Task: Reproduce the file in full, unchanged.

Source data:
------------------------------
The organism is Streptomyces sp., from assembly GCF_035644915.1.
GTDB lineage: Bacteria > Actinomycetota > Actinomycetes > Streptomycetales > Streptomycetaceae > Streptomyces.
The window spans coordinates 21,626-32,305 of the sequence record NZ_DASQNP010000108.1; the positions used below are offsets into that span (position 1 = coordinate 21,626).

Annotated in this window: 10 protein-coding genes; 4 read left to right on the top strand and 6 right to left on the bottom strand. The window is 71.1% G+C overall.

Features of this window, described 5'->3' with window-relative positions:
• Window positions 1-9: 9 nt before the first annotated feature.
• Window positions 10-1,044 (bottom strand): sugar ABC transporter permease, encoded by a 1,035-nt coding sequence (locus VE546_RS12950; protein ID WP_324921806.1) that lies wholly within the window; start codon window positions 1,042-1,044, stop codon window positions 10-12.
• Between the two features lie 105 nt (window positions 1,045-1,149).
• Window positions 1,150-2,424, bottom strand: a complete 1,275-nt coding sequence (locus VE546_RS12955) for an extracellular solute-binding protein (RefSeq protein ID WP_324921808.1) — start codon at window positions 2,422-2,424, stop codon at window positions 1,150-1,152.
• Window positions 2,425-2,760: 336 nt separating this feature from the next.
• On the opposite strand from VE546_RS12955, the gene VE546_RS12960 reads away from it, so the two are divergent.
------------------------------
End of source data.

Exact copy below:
The organism is Streptomyces sp., from assembly GCF_035644915.1.
GTDB lineage: Bacteria > Actinomycetota > Actinomycetes > Streptomycetales > Streptomycetaceae > Streptomyces.
The window spans coordinates 21,626-32,305 of the sequence record NZ_DASQNP010000108.1; the positions used below are offsets into that span (position 1 = coordinate 21,626).

Annotated in this window: 10 protein-coding genes; 4 read left to right on the top strand and 6 right to left on the bottom strand. The window is 71.1% G+C overall.

Features of this window, described 5'->3' with window-relative positions:
• Window positions 1-9: 9 nt before the first annotated feature.
• Window positions 10-1,044 (bottom strand): sugar ABC transporter permease, encoded by a 1,035-nt coding sequence (locus VE546_RS12950; protein ID WP_324921806.1) that lies wholly within the window; start codon window positions 1,042-1,044, stop codon window positions 10-12.
• Between the two features lie 105 nt (window positions 1,045-1,149).
• Window positions 1,150-2,424, bottom strand: a complete 1,275-nt coding sequence (locus VE546_RS12955) for an extracellular solute-binding protein (RefSeq protein ID WP_324921808.1) — start codon at window positions 2,422-2,424, stop codon at window positions 1,150-1,152.
• Window positions 2,425-2,760: 336 nt separating this feature from the next.
• On the opposite strand from VE546_RS12955, the gene VE546_RS12960 reads away from it, so the two are divergent.